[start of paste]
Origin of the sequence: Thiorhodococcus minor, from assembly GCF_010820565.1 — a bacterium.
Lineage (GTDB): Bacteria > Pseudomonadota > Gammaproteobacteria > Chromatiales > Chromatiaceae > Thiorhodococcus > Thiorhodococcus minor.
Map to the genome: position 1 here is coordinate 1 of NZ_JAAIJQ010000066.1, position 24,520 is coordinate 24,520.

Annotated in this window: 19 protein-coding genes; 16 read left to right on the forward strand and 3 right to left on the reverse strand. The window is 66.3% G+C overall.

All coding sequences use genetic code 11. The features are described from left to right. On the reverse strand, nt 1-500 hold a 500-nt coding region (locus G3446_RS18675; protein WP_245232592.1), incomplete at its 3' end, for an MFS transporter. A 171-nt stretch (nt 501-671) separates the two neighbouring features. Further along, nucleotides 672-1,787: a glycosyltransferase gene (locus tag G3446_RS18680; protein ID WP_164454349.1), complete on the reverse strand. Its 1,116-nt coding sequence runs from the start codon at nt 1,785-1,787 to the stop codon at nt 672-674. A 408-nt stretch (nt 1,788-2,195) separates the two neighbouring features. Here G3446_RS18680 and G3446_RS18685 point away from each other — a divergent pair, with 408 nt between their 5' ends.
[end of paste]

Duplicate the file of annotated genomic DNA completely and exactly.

Origin of the sequence: Thiorhodococcus minor, from assembly GCF_010820565.1 — a bacterium.
Lineage (GTDB): Bacteria > Pseudomonadota > Gammaproteobacteria > Chromatiales > Chromatiaceae > Thiorhodococcus > Thiorhodococcus minor.
Map to the genome: position 1 here is coordinate 1 of NZ_JAAIJQ010000066.1, position 24,520 is coordinate 24,520.

Annotated in this window: 19 protein-coding genes; 16 read left to right on the forward strand and 3 right to left on the reverse strand. The window is 66.3% G+C overall.

All coding sequences use genetic code 11. The features are described from left to right. On the reverse strand, nt 1-500 hold a 500-nt coding region (locus G3446_RS18675; protein WP_245232592.1), incomplete at its 3' end, for an MFS transporter. A 171-nt stretch (nt 501-671) separates the two neighbouring features. Further along, nucleotides 672-1,787: a glycosyltransferase gene (locus tag G3446_RS18680; protein ID WP_164454349.1), complete on the reverse strand. Its 1,116-nt coding sequence runs from the start codon at nt 1,785-1,787 to the stop codon at nt 672-674. A 408-nt stretch (nt 1,788-2,195) separates the two neighbouring features. Here G3446_RS18680 and G3446_RS18685 point away from each other — a divergent pair, with 408 nt between their 5' ends.